Bioethanol is one such dominant global renewable transport biofuel which can readily substitute fossil fuels. Conventionally, bioethanol has been produced from sucrose and starch rich feedstocks (edible agricultural crops and products) known as 1st generation bioethanol; however this substrate conflicts with food and feed production. As an alternative to 1st generation bioethanol, currently there is much focus on advancing a cellulosic bioethanol concept that utilizes lignocellulosic residues from agricultural crops and residues such as bagasse, straw, stover, stems, leaves and deoiled seed residues (Almodares, A. and Hadi, M.R. 2009).

Bio-ethanol is one of the most common biofuels that can help to reduce environmental contamination associated with the use of fossil fuel. In general, bioethanol from agricultural raw materials has become popular as an alternative energy source to petroleum-based fuels because it is both renewable and environment friendly (Chalachew and Rebuma, 2018).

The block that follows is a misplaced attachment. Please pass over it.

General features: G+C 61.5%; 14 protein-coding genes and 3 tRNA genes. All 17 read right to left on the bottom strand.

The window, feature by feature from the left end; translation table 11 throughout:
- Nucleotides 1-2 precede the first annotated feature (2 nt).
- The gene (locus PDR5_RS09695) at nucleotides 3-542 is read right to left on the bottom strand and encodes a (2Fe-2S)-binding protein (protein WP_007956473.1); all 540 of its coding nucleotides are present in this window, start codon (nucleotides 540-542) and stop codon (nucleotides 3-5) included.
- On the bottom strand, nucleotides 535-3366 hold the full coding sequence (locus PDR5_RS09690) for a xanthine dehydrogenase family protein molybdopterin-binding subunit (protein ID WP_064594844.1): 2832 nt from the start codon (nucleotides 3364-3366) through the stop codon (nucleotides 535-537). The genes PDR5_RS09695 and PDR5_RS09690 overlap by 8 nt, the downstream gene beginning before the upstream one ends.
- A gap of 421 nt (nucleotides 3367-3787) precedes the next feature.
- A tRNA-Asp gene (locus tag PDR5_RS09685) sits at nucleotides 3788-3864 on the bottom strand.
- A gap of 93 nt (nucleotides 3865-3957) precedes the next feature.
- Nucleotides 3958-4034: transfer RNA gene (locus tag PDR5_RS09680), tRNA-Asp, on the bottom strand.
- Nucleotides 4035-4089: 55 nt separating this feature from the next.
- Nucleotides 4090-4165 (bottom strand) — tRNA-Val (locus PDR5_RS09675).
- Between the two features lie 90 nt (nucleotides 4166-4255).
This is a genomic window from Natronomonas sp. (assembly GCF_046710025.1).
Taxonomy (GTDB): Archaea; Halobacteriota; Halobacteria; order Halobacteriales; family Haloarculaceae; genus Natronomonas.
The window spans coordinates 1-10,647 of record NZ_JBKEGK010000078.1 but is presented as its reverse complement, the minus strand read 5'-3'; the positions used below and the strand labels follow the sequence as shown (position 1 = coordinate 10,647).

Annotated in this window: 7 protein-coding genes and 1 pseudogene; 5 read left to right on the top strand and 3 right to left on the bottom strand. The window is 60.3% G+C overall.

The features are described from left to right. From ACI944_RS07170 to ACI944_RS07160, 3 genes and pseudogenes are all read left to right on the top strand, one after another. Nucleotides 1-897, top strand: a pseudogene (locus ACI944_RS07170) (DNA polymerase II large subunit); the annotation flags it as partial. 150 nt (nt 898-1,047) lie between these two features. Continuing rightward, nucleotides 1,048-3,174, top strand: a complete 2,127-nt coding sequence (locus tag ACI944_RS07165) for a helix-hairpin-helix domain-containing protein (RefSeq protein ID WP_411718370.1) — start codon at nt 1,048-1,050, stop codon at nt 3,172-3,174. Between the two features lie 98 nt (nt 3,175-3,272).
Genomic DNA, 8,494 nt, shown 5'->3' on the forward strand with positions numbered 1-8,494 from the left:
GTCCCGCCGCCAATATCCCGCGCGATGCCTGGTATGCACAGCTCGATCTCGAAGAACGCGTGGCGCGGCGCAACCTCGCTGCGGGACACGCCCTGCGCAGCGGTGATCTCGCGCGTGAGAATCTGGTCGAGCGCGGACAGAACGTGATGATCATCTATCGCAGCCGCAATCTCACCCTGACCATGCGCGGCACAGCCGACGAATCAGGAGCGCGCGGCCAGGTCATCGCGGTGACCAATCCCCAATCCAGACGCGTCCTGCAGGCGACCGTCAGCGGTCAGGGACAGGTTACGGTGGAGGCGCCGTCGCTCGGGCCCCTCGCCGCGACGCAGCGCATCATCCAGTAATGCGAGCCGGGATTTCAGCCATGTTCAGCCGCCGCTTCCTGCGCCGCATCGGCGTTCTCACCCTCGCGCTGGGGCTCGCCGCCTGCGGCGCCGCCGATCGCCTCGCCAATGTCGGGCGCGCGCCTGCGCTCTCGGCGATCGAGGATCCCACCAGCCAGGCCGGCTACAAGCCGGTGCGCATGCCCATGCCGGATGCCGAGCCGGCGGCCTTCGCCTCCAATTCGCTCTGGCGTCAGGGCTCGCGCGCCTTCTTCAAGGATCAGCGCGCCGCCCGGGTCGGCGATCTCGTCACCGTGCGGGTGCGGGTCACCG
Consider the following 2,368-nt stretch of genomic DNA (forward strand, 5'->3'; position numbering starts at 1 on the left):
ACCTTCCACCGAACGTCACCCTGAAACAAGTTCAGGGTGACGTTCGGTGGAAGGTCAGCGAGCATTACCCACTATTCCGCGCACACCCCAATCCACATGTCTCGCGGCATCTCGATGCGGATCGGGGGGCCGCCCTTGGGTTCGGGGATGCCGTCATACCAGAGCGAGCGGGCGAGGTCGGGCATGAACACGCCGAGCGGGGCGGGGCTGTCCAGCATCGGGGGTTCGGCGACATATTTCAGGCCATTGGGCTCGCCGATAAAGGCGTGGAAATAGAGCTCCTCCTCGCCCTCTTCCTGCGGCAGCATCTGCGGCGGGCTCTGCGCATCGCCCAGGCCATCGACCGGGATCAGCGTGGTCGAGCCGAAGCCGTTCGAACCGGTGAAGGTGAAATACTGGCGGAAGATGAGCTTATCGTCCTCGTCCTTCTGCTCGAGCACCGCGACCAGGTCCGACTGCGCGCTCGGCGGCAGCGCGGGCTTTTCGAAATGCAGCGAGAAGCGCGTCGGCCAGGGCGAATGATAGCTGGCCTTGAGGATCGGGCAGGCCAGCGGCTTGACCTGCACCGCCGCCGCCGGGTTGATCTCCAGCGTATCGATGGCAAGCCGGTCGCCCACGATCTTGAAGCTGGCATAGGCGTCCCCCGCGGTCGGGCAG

Sweet sorghum [Sorghum bicolor (L.) Moench], a C4 Graminaceous crop which has sugar-rich stalks and which is a water-use efficient crop has a very good potential as an alternative feed stock for ethanol production. It is the only crop that provides grain and stem that can be used for sugar, alcohol, syrup, jaggery, fodder, fuel, bedding, roofing, fencing, paper and chewing (C. V. Ratnavathi 2011).